To most people, utility poles and power lines are just another part of the Western landscape. Not to Montana falconer Kirk Hohenberger; he sees power lines as death traps for hawks, eagles and falcons.


"I've seen four of my own falcons electrocuted," says Hohenberger. "I reported the poles to the U.S. Fish and Wildlife Service. But they never called me back or demanded that the local utility company fix the poles - which, by law, they must."


Hohenberger's story is an example of a much larger problem. Bird advocates say the U.S. Fish and Wildlife Service, charged with protecting birds of prey, has only slapped the hands of electric utilities responsible for power lines that kill thousands of birds each year. But now, Hohenberger and a few vocal experts within the agency are pushing electric utilities to fix the problem.


"Once I understood how persistent the problem was, I couldn't drive down a highway and look at utility poles the same way," says Leo Swazo, a raptor collision and electrocution program coordinator with the U.S. Fish and Wildlife Service in Denver.


From 1978 to 1998, the agency recorded a total of 2,060 raptor deaths in Nebraska, Kansas, Colorado, Wyoming and the Dakotas. Half of the birds were electrocuted. Seventy-five percent of the electrocuted birds were golden eagles.


The National Eagle Repository for Native Americans, which collects dead eagles for tribal ceremonies, received 465 eagles in five months between October 1997 and February 1998. One-quarter of the birds had been electrocuted.


"Add in the number of raptors never found, never reported, consumed by scavengers or that naturally decompose beneath a utility pole," says Swazo, "and it becomes obvious that our numbers don't fully reflect the extent of the problem."


The Endangered Species Act, the Migratory Bird Treaty Act and the Eagle Protection Act all protect raptors. Utilities that don't fix lines that kill eagles face fines of $200,000 to $500,000.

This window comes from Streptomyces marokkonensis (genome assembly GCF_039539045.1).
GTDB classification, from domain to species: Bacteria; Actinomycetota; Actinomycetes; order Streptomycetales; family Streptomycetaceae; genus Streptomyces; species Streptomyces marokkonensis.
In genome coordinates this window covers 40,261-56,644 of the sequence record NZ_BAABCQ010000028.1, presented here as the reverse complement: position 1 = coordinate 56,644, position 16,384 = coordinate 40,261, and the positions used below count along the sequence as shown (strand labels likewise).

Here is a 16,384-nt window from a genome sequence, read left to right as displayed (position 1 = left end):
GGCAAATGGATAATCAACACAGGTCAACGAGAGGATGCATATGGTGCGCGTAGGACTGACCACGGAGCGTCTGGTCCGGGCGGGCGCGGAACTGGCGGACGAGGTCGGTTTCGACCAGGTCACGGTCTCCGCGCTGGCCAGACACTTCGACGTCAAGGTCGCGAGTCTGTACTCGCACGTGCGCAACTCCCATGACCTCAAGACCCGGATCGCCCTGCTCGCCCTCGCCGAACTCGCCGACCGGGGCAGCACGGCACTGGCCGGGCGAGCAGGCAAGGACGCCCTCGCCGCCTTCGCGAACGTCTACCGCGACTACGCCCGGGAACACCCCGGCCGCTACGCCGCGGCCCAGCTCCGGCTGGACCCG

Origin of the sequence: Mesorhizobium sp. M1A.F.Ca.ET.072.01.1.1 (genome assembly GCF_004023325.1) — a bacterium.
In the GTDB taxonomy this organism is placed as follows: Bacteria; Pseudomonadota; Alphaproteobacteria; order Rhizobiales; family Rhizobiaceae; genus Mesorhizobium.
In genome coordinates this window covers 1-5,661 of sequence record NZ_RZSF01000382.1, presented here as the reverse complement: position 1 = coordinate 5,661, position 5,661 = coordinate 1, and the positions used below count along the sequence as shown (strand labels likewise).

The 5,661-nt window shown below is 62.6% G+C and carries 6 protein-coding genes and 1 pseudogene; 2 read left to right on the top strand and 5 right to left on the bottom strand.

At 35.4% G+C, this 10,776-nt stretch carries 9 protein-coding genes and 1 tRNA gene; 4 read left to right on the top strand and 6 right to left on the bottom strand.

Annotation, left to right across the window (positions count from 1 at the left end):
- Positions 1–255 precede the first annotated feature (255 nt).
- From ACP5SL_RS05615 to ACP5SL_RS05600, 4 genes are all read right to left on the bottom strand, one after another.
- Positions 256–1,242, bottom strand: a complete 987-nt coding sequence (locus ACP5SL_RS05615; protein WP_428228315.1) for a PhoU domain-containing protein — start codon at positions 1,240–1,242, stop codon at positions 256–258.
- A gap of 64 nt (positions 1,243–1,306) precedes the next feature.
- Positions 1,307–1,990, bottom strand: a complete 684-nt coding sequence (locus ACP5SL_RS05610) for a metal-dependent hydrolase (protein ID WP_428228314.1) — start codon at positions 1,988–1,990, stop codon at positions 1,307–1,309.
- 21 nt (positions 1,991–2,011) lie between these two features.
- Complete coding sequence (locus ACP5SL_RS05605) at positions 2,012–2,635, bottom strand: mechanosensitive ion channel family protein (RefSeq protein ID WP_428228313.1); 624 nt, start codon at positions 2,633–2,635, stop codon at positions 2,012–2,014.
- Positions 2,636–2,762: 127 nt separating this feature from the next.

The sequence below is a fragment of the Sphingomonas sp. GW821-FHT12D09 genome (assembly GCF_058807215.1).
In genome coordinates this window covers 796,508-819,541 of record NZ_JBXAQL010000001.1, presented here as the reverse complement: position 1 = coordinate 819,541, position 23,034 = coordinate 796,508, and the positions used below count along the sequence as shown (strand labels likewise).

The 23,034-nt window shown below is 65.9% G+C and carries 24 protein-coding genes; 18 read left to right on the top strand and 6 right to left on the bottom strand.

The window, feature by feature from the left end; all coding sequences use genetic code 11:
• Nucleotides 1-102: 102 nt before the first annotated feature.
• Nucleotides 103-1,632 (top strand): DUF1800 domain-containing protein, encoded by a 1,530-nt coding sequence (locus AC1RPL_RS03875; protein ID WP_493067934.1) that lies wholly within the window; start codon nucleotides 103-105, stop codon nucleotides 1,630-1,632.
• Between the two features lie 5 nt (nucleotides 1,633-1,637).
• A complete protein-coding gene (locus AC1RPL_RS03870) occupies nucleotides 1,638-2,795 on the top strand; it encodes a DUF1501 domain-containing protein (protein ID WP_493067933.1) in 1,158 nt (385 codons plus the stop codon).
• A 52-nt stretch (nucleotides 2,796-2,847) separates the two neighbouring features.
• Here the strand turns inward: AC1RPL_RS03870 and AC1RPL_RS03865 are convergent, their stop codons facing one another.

But only once has the Fish and Wildlife Service fined a utility company for failing to fix poles that had repeatedly killed raptors. And the cost of making poles raptor-safe is nothing to sneeze at: building wooden perches, insulating transformers and reconfiguring wires can cost upwards of $150 per pole.


It costs much less - $8 to $12 per pole - to make new poles safe for birds, says Colorado engineer and raptor expert Rick Harness, and raptor-friendly pole designs have been around for over 20 years. Nevertheless, most new poles installed worldwide are unsafe for raptors, and millions of existing poles remain lethal.





Slow progress


Raptors are beginning to receive better treatment around the West, "albeit at a snail's pace," says Swazo, who helped push through a major electrical overhaul at the Rocky Mountain Arsenal near Boulder, Colo.


Once an EPA Superfund Site, the arsenal is now a National Wildlife Refuge. The U.S. military spent $94,000 rewiring and de-energizing lines and building perches, completely eliminating raptor electrocution.


Some utilities, like western Colorado's rural Delta-Montrose Electric Association, have also been receptive to solving the problem. "We allocate $3,000 annually to fix poles that have harmed raptors," says spokesman John Sulkey. "At the request of a local landowner, we just spent nearly $4,000 adding perches and changing wire configurations. And that was preventative medicine; no raptors had been killed."


In Montana, utility linemen who once knocked down osprey nests have become "surrogate mothers' to the birds and have spearheaded school programs that build nesting platforms and monitor osprey populations. In Tucson, Ariz., the municipal utility has changed and insulated hundreds of transformers to protect Harris hawks.


It's not enough for falconer Hohenberger. "So far, I've only seen Band-Aid solutions," he says. Hohenberger argues that the industry needs to standardize new poles and stop putting up poles that can harm birds. He is working with Swazo, Harness and Western Power to put together a video to teach utility companies about birds, and how to design raptor-friendly poles.


"Guys all through the industry are not aware of the problem, and they need to be," says Hohenberger. "It's a huge killer of birds."


But a transition from wood to metal poles is providing bird advocates with a new set of opportunities and challenges. "Steel prices are dropping, suitable trees are becoming scarce and metal poles have some characteristics superior to wood that engineers desire," explains Harness. "But metal poles conduct electricity differently than wood."


Last summer, Harness joined raptor conservationists and utility engineers in assembling a mock utility line with metal poles. They released several raptors and watched them negotiate the structures. "The birds' behaviors informed us of appropriate designs," says Harness. "If their needs are accommodated as technology changes, then raptors will benefit. If not, we could see even more birds electrocuted."


* J.T. Thomas





J.T. Thomas is a former HCN intern who now bides his time between Paonia, Colo., and McCarthy, Alaska.





You can contact ...


* Kirk Hohenberger, 406/628-6323;


* Leo Swazo, U.S. Fish and Wildlife Service, Lakewood, Colo., 303/274-3564;


* Rick Harness, 970/224-9100.